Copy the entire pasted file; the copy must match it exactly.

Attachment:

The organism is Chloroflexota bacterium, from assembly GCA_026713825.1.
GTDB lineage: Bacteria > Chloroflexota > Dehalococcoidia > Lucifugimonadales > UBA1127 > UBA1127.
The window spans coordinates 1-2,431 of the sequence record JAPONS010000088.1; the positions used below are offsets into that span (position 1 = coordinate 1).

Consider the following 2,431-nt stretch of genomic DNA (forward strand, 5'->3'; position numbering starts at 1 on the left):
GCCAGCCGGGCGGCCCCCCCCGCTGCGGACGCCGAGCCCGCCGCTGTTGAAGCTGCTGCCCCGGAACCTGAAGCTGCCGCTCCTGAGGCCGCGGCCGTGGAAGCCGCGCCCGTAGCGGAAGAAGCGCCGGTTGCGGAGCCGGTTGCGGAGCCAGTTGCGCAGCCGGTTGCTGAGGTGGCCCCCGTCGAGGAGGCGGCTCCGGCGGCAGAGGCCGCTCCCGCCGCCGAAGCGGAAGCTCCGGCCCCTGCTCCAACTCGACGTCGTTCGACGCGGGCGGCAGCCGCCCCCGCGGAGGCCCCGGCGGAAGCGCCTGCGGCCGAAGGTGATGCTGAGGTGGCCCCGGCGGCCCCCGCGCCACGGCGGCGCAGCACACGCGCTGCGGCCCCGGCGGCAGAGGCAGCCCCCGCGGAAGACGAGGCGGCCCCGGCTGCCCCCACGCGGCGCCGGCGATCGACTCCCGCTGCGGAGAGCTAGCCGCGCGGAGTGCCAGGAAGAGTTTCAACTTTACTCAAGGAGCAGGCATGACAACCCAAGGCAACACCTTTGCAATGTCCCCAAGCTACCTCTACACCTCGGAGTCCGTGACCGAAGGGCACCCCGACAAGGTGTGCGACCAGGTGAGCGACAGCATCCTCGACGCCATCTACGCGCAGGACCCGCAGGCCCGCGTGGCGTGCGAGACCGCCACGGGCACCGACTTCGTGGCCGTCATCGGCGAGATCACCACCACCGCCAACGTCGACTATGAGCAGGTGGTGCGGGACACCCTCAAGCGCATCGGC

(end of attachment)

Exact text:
The organism is Chloroflexota bacterium, from assembly GCA_026713825.1.
GTDB lineage: Bacteria > Chloroflexota > Dehalococcoidia > Lucifugimonadales > UBA1127 > UBA1127.
The window spans coordinates 1-2,431 of the sequence record JAPONS010000088.1; the positions used below are offsets into that span (position 1 = coordinate 1).

Consider the following 2,431-nt stretch of genomic DNA (forward strand, 5'->3'; position numbering starts at 1 on the left):
GCCAGCCGGGCGGCCCCCCCCGCTGCGGACGCCGAGCCCGCCGCTGTTGAAGCTGCTGCCCCGGAACCTGAAGCTGCCGCTCCTGAGGCCGCGGCCGTGGAAGCCGCGCCCGTAGCGGAAGAAGCGCCGGTTGCGGAGCCGGTTGCGGAGCCAGTTGCGCAGCCGGTTGCTGAGGTGGCCCCCGTCGAGGAGGCGGCTCCGGCGGCAGAGGCCGCTCCCGCCGCCGAAGCGGAAGCTCCGGCCCCTGCTCCAACTCGACGTCGTTCGACGCGGGCGGCAGCCGCCCCCGCGGAGGCCCCGGCGGAAGCGCCTGCGGCCGAAGGTGATGCTGAGGTGGCCCCGGCGGCCCCCGCGCCACGGCGGCGCAGCACACGCGCTGCGGCCCCGGCGGCAGAGGCAGCCCCCGCGGAAGACGAGGCGGCCCCGGCTGCCCCCACGCGGCGCCGGCGATCGACTCCCGCTGCGGAGAGCTAGCCGCGCGGAGTGCCAGGAAGAGTTTCAACTTTACTCAAGGAGCAGGCATGACAACCCAAGGCAACACCTTTGCAATGTCCCCAAGCTACCTCTACACCTCGGAGTCCGTGACCGAAGGGCACCCCGACAAGGTGTGCGACCAGGTGAGCGACAGCATCCTCGACGCCATCTACGCGCAGGACCCGCAGGCCCGCGTGGCGTGCGAGACCGCCACGGGCACCGACTTCGTGGCCGTCATCGGCGAGATCACCACCACCGCCAACGTCGACTATGAGCAGGTGGTGCGGGACACCCTCAAGCGCATCGGC